John Calvin (or maybe it was Luther?) questioned the canonicity of Revelation.

      The Bible didn’t fall out of the sky in its current form. It was compiled by human beings who, we are told, were prompted by the Spirit of God in terms of what was valid and what was not.

      I’m also told we’re not permitted to question these peoples’ claims.

  • Don Johnson

    I am sure that Denny knows that any discussion between prots of any sort with Orthodox on ecumenical things means prots get told with “First reconcile with the Roman church, as you split off from them.” Both the Orthodox and the Roman church believe in a big T Tradition that while different for each of them tells each of them how they must interpret Scripture. This is far from what most prots believe. There are vast differences in interpreting Scripture between prots and Orthodox, in fact Orthodox have the largest set of apocryphal books, beyond what the Roman church has, so the definition of what Scripture even IS is different between the Orthodox and prots.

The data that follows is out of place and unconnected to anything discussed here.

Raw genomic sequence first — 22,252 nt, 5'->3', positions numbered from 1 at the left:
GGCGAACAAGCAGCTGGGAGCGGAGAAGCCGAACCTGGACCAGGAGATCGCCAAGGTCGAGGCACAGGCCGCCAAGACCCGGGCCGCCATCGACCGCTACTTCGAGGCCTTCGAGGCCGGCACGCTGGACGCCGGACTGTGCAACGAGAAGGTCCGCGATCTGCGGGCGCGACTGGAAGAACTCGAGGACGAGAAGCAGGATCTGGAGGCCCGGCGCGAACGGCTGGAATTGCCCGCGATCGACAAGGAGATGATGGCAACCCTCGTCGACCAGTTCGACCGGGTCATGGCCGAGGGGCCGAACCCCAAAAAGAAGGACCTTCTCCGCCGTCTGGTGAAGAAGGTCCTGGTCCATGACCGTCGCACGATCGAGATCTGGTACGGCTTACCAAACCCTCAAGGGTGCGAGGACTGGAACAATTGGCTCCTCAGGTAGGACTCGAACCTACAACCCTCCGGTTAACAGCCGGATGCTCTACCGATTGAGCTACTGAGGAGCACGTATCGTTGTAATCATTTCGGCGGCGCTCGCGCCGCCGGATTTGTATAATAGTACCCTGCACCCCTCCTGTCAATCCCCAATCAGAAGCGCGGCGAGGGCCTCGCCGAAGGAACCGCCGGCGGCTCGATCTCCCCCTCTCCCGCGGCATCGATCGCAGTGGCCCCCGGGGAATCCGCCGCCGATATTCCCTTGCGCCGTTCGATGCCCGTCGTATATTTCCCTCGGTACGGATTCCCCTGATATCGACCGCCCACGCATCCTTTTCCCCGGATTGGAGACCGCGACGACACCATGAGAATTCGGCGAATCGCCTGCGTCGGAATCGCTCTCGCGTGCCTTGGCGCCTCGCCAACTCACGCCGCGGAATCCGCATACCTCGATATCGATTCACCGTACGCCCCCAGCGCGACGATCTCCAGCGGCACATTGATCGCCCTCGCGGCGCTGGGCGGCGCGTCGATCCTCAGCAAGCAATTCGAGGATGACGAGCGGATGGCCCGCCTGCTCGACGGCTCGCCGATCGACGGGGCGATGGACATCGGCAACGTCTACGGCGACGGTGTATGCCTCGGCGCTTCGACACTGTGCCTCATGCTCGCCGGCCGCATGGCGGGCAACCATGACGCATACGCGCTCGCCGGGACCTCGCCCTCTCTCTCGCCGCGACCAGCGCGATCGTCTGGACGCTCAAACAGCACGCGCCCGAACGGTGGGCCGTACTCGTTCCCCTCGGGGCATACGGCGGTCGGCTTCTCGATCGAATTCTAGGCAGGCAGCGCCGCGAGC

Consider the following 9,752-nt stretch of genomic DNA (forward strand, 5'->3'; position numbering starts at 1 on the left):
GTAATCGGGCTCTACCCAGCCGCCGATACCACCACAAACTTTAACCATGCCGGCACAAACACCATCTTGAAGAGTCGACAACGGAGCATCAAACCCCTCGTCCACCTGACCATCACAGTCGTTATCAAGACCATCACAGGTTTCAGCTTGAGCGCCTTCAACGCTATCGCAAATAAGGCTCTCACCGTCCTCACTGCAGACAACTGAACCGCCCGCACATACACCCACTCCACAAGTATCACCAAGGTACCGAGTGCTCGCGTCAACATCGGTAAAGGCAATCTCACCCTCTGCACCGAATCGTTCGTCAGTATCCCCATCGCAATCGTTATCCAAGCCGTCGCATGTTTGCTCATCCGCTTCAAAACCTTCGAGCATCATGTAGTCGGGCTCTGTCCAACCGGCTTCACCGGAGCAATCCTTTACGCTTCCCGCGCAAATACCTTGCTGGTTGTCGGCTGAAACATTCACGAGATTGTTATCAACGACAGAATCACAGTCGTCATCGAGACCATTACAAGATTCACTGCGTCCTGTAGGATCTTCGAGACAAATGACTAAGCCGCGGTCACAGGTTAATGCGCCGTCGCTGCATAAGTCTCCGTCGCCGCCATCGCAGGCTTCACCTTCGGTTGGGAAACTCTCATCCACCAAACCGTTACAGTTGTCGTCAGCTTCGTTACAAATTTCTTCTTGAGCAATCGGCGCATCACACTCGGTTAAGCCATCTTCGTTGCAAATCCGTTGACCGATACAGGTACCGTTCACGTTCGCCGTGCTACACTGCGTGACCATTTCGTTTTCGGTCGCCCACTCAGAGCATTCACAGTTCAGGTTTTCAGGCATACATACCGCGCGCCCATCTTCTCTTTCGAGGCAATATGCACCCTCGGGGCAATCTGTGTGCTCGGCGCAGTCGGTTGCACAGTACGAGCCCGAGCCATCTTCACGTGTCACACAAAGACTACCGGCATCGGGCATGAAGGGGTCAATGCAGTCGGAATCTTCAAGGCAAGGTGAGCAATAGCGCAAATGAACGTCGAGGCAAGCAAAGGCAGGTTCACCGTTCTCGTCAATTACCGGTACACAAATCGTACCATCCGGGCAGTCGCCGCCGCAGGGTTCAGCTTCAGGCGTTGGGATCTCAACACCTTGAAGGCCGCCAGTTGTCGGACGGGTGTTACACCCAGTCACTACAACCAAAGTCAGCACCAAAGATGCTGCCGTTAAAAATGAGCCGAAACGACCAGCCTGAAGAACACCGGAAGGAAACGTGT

• julia nolastname

    I’ll start listening when you stop being so arrogant as to use scare quotes around Christian for those who don’t believe that homosexuality and Christianity are incompatible. How much hubris you must have to say that those who don’t interpret theology the same way as you do not qualify as real Christians. That tells me that you are not truly interested in listening and engaging with others.

    • Scott McCauley

      Julia, we’re not talking about some nuanced interpretation of theology. Of course there is room for disagreement among Christians when it comes to those things that are not core to Christ’s message and are not clear in Scripture. The issue of homosexuality is core and is clear. Denying core, clear Scripture is denying Christ. I think the scare quotes were appropriately used.